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Iwate town to put Vietnamese student through medical school in Japan

27 Comments

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Sounds like a good idea. I wish her well.

4 ( +4 / -0 )

Sounds like a good idea to me too, but I just wonder why THIS girl? Were there no candidates in Japan? Why Vietnam? Did she enter some kind of competition for a scholarship and win? Good for her, but I am just wondering what the connection is.

3 ( +4 / -1 )

I love how a place with 14,000 people is a small rural town. Are you populated enough yet, Japan?

-4 ( +0 / -4 )

why not a japanese person?

-2 ( +2 / -4 )

Sounds like a good idea to me too, but I just wonder why THIS girl? Were there no candidates in Japan? Why Vietnam? Did she enter some kind of competition for a scholarship and win? Good for her, but I am just wondering what the connection is.

I'm assuming - and prepared to be shouted down however - that an Asian-faced candidate would be a safer option for dealing with the elderly here than, say, a Kenyan or a Bangladeshi. Which is a shame, but sadly many of the old people in these rural villages have never seen a non-Japanese. Anyhow, best of luck to the kid - I really hope she succeeds and is accepted - and that it paves the way for more non-Japanese doctors working here.

2 ( +2 / -0 )

makes no sense to me. I am sure thousands of japanese would do this if they were offered the opportunity. weird.

1 ( +2 / -1 )

RecklessJun. 18, 2012 - 02:09PM JST

makes no sense to me. I am sure thousands of japanese would do this if they were offered the opportunity. weird.

They can't make a Japanese an indentured slave.

-2 ( +2 / -4 )

Were there no candidates in Japan?

No. As they explained in the articles. Japanese youth, particularly doctors don't want to live in the sticks. They hope foreigners are different.

0 ( +2 / -2 )

Very good news, and I hope Ngoc can live up to the task, and then stays on in Japan to help 'repay' the gift she's been given. Getting studying that Japanese language first and foremost!!

0 ( +0 / -0 )

I'm sure that, if they wanted, they could have found a JN to "live in the sticks" in return for an education of this sort.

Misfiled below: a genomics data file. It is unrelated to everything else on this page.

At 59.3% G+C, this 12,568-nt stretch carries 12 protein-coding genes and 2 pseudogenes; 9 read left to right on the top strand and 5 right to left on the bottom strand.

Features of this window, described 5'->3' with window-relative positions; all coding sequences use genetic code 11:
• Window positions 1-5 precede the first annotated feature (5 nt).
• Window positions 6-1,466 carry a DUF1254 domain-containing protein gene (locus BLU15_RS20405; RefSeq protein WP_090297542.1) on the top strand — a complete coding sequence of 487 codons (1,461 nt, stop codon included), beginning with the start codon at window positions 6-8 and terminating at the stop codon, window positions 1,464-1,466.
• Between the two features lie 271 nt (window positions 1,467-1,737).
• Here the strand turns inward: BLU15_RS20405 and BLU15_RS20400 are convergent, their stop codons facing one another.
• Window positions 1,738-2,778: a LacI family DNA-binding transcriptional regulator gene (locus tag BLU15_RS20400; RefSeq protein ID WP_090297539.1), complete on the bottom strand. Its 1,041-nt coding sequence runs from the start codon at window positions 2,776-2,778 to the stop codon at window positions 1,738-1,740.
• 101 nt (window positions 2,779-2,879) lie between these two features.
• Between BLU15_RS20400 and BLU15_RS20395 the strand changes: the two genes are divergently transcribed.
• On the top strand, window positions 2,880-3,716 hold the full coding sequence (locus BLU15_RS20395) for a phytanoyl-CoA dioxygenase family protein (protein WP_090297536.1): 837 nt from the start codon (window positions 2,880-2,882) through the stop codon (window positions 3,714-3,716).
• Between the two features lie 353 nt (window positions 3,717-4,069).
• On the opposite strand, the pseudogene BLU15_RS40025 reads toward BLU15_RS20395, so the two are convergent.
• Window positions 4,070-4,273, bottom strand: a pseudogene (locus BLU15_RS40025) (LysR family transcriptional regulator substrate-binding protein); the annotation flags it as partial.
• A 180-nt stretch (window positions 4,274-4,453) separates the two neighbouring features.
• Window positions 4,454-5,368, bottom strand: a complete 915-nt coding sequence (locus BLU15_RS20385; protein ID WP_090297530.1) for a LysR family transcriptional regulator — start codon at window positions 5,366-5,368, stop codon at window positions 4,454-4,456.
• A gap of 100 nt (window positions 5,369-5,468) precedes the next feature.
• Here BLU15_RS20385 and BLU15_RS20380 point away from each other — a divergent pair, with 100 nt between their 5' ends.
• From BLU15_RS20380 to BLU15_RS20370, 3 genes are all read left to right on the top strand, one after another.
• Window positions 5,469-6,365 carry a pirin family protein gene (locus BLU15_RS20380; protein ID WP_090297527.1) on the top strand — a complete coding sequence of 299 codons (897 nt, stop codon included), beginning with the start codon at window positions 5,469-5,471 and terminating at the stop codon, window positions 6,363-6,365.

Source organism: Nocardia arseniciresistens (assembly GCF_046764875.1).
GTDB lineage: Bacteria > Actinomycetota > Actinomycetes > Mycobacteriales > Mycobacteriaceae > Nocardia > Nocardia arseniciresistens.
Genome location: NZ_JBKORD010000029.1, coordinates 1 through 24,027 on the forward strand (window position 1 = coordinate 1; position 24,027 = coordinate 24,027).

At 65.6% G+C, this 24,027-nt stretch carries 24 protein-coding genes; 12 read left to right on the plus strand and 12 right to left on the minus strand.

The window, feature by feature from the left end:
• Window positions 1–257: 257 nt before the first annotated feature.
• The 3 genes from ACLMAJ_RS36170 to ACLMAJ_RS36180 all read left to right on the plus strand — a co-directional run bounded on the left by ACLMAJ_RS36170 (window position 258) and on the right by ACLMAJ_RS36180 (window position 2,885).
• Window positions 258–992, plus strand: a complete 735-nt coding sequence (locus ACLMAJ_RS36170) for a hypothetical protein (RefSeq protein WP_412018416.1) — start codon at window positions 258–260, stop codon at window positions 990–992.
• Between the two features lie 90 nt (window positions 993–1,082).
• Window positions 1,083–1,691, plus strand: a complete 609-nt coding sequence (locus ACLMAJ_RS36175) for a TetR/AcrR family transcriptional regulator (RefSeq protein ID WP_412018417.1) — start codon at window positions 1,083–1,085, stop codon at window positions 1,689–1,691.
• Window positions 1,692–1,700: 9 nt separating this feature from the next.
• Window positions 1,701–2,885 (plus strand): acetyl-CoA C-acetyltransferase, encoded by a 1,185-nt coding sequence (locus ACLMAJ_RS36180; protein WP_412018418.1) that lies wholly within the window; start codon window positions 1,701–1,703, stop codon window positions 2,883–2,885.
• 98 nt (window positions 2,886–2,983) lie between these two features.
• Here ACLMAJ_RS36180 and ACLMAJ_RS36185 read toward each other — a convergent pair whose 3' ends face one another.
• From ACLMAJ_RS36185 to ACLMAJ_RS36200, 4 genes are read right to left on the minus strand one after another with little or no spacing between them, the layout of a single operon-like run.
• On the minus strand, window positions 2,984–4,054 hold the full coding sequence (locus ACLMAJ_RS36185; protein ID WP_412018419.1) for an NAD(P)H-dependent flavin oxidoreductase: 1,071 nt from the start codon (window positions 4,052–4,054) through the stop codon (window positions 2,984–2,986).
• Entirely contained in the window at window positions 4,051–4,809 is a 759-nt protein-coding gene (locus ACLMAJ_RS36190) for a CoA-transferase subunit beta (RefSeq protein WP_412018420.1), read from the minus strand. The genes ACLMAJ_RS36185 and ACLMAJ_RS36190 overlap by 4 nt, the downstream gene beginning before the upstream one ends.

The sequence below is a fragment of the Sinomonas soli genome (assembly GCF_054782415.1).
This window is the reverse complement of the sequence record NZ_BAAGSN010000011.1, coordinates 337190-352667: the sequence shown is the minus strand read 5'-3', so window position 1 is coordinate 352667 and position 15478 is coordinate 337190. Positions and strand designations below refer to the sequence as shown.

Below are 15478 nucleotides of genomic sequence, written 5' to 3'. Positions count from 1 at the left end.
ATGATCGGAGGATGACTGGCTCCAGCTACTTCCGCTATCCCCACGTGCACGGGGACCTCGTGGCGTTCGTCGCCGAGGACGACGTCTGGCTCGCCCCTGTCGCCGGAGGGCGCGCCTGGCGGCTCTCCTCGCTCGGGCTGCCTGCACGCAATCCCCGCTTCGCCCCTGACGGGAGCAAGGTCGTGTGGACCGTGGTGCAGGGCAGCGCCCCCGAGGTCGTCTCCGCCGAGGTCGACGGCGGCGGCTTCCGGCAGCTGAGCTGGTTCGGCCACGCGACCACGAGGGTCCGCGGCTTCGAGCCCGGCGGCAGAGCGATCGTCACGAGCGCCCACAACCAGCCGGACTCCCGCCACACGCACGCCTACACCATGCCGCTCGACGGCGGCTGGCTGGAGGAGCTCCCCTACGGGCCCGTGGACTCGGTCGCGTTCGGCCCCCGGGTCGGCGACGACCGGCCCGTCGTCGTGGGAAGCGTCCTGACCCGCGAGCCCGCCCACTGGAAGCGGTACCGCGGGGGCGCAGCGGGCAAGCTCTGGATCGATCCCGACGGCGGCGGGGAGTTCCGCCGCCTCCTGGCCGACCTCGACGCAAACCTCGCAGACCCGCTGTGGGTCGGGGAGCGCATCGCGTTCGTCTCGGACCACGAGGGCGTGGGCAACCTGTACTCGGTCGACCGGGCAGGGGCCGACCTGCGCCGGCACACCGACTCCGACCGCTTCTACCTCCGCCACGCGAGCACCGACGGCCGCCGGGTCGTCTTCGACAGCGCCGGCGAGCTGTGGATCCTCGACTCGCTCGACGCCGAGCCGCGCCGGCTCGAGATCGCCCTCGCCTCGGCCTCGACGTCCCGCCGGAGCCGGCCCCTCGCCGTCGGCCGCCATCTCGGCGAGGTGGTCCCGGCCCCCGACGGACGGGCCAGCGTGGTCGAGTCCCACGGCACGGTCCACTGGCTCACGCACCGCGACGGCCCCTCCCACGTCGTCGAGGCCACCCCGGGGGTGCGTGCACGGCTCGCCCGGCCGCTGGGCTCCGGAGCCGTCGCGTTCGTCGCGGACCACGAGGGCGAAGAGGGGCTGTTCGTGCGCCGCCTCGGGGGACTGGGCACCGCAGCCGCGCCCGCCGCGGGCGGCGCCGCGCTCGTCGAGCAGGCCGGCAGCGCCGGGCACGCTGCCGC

-1 ( +1 / -2 )

This sounds like a great opportunity for this young Vietnamese young lady. I am happy to hear that this community is willing to invest and give her a chance to become a doctor. I know they are in desperate need, but this is better than hearing news about Japanese being so prejudice. There is hope for change.

0 ( +1 / -1 )

Wait till she spends a winter or two there. The snow lingers well into April. I would have thought a Tibetan candidate would have made more sense but I hope this works out well for the town. Hopefully the young doctor will open a restaurant as well.

1 ( +2 / -1 )

sunhwak:

why not a japanese person?

Because most Japanese just aren't interested. There was a program a while back where they showed a clinic or hospital in the Tohoku region trying to recruit nurses. Only one or two turned up for interviews.

-1 ( +1 / -2 )

DogJun. 18, 2012 - 02:42PM JST

They can't make a Japanese an indentured slave.

Under the present Japanese constitution they can't regardless of nationality. Although they can place a clause within the contract that if and when the person wishes to relocate the person is required to pay back the financial support in full plus interest to retain them as long as possible.

1 ( +1 / -0 )

It's hard to imagine there isn't a bright kid of modest means in or near Ichinohe who wouldn't have jumped at this opportunity.

1 ( +1 / -0 )

great news ! I really hope this goes well so that other rurals Japanese cities will try the same thing. There are many cities that are in need of doctors and nurses and i'm sure there are bright people outside of Japan who might not have financial means to go to a medical school by themselves.